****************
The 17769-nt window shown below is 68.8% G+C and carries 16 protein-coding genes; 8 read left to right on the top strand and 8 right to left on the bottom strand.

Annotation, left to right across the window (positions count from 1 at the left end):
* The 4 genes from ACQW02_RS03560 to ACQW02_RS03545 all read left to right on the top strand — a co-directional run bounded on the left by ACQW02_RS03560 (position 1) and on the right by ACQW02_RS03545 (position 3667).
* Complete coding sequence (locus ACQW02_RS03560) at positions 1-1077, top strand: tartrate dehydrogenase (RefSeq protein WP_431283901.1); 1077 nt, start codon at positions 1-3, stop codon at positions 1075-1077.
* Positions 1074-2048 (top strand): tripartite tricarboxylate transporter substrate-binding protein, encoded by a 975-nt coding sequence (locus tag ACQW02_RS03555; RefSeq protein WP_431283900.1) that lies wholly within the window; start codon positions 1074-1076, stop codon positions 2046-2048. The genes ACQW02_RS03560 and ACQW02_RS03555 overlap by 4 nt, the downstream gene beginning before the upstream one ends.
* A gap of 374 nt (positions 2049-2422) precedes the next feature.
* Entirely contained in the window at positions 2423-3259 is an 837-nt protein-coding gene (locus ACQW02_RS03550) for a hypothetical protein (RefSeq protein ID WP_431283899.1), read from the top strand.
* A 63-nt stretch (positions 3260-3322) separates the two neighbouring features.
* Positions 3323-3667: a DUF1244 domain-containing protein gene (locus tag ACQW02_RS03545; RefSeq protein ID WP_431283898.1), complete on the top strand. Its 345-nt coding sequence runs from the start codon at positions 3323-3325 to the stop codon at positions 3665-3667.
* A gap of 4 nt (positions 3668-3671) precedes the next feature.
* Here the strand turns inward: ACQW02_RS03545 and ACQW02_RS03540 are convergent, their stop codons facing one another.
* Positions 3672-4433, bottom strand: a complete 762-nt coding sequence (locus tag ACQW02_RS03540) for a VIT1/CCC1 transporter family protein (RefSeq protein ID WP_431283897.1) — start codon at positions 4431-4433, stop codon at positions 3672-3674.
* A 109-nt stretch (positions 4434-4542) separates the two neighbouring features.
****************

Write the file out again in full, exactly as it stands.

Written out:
The 17769-nt window shown below is 68.8% G+C and carries 16 protein-coding genes; 8 read left to right on the top strand and 8 right to left on the bottom strand.

Annotation, left to right across the window (positions count from 1 at the left end):
* The 4 genes from ACQW02_RS03560 to ACQW02_RS03545 all read left to right on the top strand — a co-directional run bounded on the left by ACQW02_RS03560 (position 1) and on the right by ACQW02_RS03545 (position 3667).
* Complete coding sequence (locus ACQW02_RS03560) at positions 1-1077, top strand: tartrate dehydrogenase (RefSeq protein WP_431283901.1); 1077 nt, start codon at positions 1-3, stop codon at positions 1075-1077.
* Positions 1074-2048 (top strand): tripartite tricarboxylate transporter substrate-binding protein, encoded by a 975-nt coding sequence (locus tag ACQW02_RS03555; RefSeq protein WP_431283900.1) that lies wholly within the window; start codon positions 1074-1076, stop codon positions 2046-2048. The genes ACQW02_RS03560 and ACQW02_RS03555 overlap by 4 nt, the downstream gene beginning before the upstream one ends.
* A gap of 374 nt (positions 2049-2422) precedes the next feature.
* Entirely contained in the window at positions 2423-3259 is an 837-nt protein-coding gene (locus ACQW02_RS03550) for a hypothetical protein (RefSeq protein ID WP_431283899.1), read from the top strand.
* A 63-nt stretch (positions 3260-3322) separates the two neighbouring features.
* Positions 3323-3667: a DUF1244 domain-containing protein gene (locus tag ACQW02_RS03545; RefSeq protein ID WP_431283898.1), complete on the top strand. Its 345-nt coding sequence runs from the start codon at positions 3323-3325 to the stop codon at positions 3665-3667.
* A gap of 4 nt (positions 3668-3671) precedes the next feature.
* Here the strand turns inward: ACQW02_RS03545 and ACQW02_RS03540 are convergent, their stop codons facing one another.
* Positions 3672-4433, bottom strand: a complete 762-nt coding sequence (locus tag ACQW02_RS03540) for a VIT1/CCC1 transporter family protein (RefSeq protein ID WP_431283897.1) — start codon at positions 4431-4433, stop codon at positions 3672-3674.
* A 109-nt stretch (positions 4434-4542) separates the two neighbouring features.